Our story begins before WWII, with the wealthy Grunstein family in Oradea, Romania, the owners of a flourishing logging business in the Transylvanian forests. They helped their less wealthy relatives, either by employing them or in more original ways, like sending a few wagons of timber to the reputed French Notre Dame school to cover the tuition fee of my mother in law, a poor villager relative, who dreamed of attending this school, but could not afford it.
About a year later, my husband released the luggage, assembled the chandelier, and hanged it in the living room of their first rented apartment in Holon. Then in the second one. Then in the last one, where my mother in law lived till 2002. For five additional years, all her belongings remained untouched, until the apartment was sold and we had to empty it. My husband disassembled and packed the chandelier yet again, and the box waited patiently in our storage for its next journey.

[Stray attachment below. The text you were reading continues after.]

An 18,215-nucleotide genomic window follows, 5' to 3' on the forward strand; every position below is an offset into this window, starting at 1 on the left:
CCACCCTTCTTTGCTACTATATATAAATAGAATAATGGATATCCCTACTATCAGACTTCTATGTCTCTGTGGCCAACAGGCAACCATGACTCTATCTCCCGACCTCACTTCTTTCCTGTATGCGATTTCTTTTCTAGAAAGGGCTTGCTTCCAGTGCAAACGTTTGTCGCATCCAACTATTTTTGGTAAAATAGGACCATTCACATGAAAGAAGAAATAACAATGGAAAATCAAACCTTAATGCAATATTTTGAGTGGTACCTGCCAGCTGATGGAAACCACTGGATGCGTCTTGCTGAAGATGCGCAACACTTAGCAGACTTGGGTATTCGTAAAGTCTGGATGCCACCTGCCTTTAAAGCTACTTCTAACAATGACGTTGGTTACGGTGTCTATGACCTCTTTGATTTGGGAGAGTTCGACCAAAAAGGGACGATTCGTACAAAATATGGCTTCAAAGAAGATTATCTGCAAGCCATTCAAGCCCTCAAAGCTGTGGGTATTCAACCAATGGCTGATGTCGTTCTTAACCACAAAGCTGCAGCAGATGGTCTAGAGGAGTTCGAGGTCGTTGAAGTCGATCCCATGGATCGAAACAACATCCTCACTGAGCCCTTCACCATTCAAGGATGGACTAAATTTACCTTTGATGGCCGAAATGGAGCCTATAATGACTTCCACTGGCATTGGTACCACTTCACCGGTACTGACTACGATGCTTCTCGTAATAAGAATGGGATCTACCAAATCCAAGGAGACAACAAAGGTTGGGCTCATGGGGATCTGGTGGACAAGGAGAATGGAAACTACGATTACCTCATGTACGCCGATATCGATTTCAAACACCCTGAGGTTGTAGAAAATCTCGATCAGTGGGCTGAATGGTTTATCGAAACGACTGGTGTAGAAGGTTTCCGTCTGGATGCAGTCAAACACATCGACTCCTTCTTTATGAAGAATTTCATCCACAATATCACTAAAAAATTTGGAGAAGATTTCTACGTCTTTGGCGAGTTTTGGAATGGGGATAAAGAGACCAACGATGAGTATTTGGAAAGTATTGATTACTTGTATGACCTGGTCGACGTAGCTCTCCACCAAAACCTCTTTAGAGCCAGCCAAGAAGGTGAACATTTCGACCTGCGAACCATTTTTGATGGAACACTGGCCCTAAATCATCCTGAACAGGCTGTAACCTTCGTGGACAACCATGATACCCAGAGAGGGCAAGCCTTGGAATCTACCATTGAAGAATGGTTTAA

Last month we repacked it, photographed the parts in their order of assembly and sent the box overseas by plane, to Marion in New York. The photos, arranged in a PowerPoint presentation, were sent by mail.
I don't know if and where it will be hanged again, but considering all the mileage and wandering, I can safely call it a Jewish chandelier.